All she wanted from a man is money, not love. She gave up with Gatsby and chose Tom since Tom could offer her the extravagant life she accustomed to. As Gatsby became rich, she felt then regretted and accepted Gatsby immediately. She never actually loved neither of them. She had an affair with Gatsby while she already married Tom.
As Myrtle discusses her relationship with Mr. Wilson, she went “crazy when [she] married [Mr. Wilson]. He borrowed somebody’s best suit to get married in” (35). Myrtle’s serious tone reveal how “crazy” she values status and wealth. Myrtle’s serious tone demonstrates how disappointed she was when she found out Mr. Wilson was part of the lower class. Fitzgerald shows how one’s American dream of becoming the wealthy class cannot be achieved due to greed.
“’I know you didn't mean to, but you did do it. That's what I get for marrying a brute of a man’” (72), and he does not seem to care much about her. Daisy confused love with wealth, “’She wanted her life shaped now, immediately – and the decision must be made by some force – of love, of money, of unquestionable practicality’” (151), therefore, Tom easily bought her love with “’a string of pearls valued at three hundred and fifty thousand dollars’” (76). Daisy’s incontrollable passion for wealth overtakes her identity causing conflictions within her life. Daisy thought she had everything desired in the American
While Tom and Daisy at least try to appear happy and loving, Myrtle and George are hardly identifiable as married. Myrtle has lost complete interest in George and any life that she has with him, and runs off with Tom to live the extravagant life that she’s always wanted. Even before George and Myrtle were married, Myrtle’s understanding was that George was wealthy and powerful. Upon finding out that he didn’t have everything that she dreamed of, she stopped being in love with the idea of being with George, leading to an affair with Tom years later. “She smiled slowly and walking through her husband as if he were a ghost and shook hands with Tom, looking him flush in the eye.” We can see the disinterest she has for George by comparing her attraction towards Tom.
At first when Gatsby told Nick that Daisy’s voice was full of money, he did not understand, but he later realizes that it was true. This quote compares her to the Golden Girl which she is known to be throughout the plot. She is wealthy and speaks like success and all the things that men desire in the 1920 's.3 Daisy is a manipulative person who only cares for her well being and how she wanted/expected her life to play out. “She had told him that she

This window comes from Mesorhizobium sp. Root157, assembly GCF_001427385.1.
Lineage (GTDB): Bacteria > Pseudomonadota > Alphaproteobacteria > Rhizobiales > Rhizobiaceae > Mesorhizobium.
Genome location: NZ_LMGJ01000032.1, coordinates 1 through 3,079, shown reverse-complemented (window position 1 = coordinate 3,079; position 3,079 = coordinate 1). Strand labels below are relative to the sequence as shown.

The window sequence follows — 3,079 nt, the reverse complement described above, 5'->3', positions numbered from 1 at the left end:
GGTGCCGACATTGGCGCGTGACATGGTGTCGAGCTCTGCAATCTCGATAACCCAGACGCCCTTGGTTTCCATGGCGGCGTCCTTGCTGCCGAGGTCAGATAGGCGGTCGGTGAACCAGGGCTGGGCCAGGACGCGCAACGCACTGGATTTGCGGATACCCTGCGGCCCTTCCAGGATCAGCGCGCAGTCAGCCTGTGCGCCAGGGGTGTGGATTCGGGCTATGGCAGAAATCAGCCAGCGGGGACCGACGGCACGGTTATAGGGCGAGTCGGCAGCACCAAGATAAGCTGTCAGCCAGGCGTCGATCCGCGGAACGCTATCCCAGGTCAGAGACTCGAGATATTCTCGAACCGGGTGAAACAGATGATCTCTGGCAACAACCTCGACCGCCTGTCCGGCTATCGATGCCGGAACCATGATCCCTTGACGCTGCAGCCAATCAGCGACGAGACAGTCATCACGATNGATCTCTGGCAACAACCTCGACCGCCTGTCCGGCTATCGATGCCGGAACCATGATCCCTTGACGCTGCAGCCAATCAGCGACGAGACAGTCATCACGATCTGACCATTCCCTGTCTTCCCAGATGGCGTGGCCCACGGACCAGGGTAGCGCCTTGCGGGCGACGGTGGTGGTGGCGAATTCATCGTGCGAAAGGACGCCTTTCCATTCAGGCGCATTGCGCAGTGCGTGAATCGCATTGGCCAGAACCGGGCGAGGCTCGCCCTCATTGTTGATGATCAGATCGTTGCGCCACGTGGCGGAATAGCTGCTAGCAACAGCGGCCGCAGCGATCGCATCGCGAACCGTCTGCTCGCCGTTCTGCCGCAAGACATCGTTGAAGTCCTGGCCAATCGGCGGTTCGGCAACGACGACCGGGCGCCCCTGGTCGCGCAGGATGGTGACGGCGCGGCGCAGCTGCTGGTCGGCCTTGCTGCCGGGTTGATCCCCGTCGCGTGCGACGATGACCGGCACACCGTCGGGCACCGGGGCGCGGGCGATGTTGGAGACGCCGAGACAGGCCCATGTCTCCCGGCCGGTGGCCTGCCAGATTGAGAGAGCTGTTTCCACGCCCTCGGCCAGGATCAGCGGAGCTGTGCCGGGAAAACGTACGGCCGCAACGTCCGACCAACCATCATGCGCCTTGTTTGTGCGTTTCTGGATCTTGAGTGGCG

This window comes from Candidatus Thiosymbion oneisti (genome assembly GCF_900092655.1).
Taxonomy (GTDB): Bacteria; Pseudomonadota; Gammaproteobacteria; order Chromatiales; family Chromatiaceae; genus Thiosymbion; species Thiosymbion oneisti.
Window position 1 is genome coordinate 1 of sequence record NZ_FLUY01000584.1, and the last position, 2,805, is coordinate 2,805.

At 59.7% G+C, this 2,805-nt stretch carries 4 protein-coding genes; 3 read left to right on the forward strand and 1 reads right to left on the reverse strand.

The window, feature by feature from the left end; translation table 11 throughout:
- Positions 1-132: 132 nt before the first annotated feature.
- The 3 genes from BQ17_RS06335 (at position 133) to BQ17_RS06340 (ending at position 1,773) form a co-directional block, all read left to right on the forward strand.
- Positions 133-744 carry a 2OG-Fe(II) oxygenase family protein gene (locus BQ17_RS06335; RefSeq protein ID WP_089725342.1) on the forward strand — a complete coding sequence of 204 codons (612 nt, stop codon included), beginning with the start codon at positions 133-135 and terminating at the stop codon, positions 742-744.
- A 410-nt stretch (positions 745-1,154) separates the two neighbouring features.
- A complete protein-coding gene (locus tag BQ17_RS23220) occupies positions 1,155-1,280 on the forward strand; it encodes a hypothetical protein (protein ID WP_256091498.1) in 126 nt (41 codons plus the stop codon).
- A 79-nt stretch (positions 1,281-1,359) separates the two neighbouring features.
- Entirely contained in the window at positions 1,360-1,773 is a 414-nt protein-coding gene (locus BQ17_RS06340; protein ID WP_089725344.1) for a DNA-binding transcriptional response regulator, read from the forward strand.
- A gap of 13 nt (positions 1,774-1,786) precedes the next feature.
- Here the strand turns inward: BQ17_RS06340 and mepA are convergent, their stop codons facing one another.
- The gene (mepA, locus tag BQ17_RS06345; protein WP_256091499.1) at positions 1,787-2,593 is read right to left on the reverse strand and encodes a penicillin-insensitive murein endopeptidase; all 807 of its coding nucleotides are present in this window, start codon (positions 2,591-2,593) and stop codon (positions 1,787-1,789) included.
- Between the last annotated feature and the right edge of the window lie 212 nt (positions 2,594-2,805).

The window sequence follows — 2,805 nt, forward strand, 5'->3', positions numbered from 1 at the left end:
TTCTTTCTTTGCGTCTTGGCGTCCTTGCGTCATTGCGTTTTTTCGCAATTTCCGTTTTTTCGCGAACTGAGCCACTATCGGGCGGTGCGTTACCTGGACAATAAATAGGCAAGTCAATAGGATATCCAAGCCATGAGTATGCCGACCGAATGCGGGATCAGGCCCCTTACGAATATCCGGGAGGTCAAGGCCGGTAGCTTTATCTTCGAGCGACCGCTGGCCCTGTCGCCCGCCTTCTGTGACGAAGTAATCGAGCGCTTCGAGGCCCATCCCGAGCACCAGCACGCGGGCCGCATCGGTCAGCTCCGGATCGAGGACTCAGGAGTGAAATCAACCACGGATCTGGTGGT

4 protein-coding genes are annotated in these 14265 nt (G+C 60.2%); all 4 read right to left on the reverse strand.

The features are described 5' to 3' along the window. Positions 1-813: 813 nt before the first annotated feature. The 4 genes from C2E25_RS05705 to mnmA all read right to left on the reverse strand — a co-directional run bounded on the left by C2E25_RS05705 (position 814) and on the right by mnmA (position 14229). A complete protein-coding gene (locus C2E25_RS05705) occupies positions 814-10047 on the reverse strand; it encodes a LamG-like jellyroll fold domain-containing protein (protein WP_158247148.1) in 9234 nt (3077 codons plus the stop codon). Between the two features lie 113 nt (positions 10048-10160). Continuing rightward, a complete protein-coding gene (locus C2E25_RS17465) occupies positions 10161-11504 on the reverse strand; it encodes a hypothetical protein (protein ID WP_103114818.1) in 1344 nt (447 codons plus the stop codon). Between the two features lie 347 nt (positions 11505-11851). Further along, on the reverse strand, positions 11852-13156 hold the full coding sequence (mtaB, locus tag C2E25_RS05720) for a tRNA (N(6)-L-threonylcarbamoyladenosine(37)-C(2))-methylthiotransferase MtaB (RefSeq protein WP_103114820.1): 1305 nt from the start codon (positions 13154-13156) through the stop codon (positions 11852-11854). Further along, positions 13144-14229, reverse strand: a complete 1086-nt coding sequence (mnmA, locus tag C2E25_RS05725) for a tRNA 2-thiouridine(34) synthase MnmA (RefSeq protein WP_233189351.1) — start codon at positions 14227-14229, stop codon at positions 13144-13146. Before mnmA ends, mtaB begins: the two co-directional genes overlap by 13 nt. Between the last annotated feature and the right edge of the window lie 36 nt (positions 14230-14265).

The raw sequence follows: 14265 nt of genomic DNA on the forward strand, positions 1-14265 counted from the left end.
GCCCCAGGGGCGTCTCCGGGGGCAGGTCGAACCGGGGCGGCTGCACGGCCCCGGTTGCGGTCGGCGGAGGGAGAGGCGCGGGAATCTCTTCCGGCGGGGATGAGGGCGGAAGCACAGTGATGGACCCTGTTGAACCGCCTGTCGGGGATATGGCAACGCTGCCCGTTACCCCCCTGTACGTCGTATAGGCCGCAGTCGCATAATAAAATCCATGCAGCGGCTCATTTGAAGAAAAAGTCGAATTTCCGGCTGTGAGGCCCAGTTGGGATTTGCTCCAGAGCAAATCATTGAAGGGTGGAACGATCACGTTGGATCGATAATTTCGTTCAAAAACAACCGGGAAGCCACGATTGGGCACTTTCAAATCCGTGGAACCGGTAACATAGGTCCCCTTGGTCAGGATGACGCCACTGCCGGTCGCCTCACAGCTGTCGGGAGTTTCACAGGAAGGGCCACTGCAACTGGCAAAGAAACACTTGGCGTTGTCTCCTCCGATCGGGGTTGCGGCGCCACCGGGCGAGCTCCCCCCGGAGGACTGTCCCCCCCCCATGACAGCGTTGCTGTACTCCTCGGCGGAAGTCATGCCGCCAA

Most likely this was to convince her that during their marriage, he would take care of her financially. From this it is obvious to see that Daisy matches love with materials, therefore giving her a very materialistic outlook on love. On the other hand, Zelda was also very accustomed to a wealthy lifestyle. “Unfortunately, his paltry salary was not enough to convince Zelda to marry him, and… she broke their engagement in 1919… Fitzgerald, suddenly a rich and famous author, married Zelda a week after its publication” (Willett). This shows that Zelda would not marry Fitzgerald unless he had
Having an affair with Tom allows her to feel as if she is apart of the upper class which fulfills her wants in life. In chapter two Tom buys her a copy of the “Town Tattler” newspaper. This shows Myrtle is very concerned on what is going on with the rich and famous. If Myrtle knows what is going on within the upper class this allows her to feel as if she is apart of it. Myrtle is after money and fame in her affair.
What was really attractive about Tom to Daisy is that he is crazy rich and Gatsby is not. When Gatsby returned, he was very disappointed to find out that she married someone else. In hopes to get Daisy's attention, he bought a very nice house across the bay from her and threw lavish parties hoping she would attend. After years of parties and no sighting of Daisy, Gatsby went
Another example of materialism is Daisy and Gatsby 's relationship. “Daisy marries and stays with Tom because of the lifestyle he can provide her” (Wulick). This relationship is built on materialism, the only reason Daisy liked young Gatsby was because he lied to her into thinking he was rich. After he left, she went to Tom only because of his wealth and the lifestyle he can provide for her. After Gatsby came back he was heartbroken that Daisy didn’t waited for him, but he didn’t giving up.
During her youth, Daisy fell in love with Gatsby, but ended the relationship with him after World War 1 because of Gatsby’s financial situation which he was poor. So instead she ended up marrying Tom, who was very wealthy and would be able to provide Daisy a luxurious lifestyle. But Gatsby truly believed in his heart that Daisy would leave Tom now that Gatsby is wealthy. When Gatsby implied, “ She never loved you, do you hear?… She only married you because I was poor and she was tired of waiting for me.”(Fitzgerald 130). Gatsby knew that Daisy was self-centered and only cared about wealth, because if she truly loved him, she would wait for him to return back.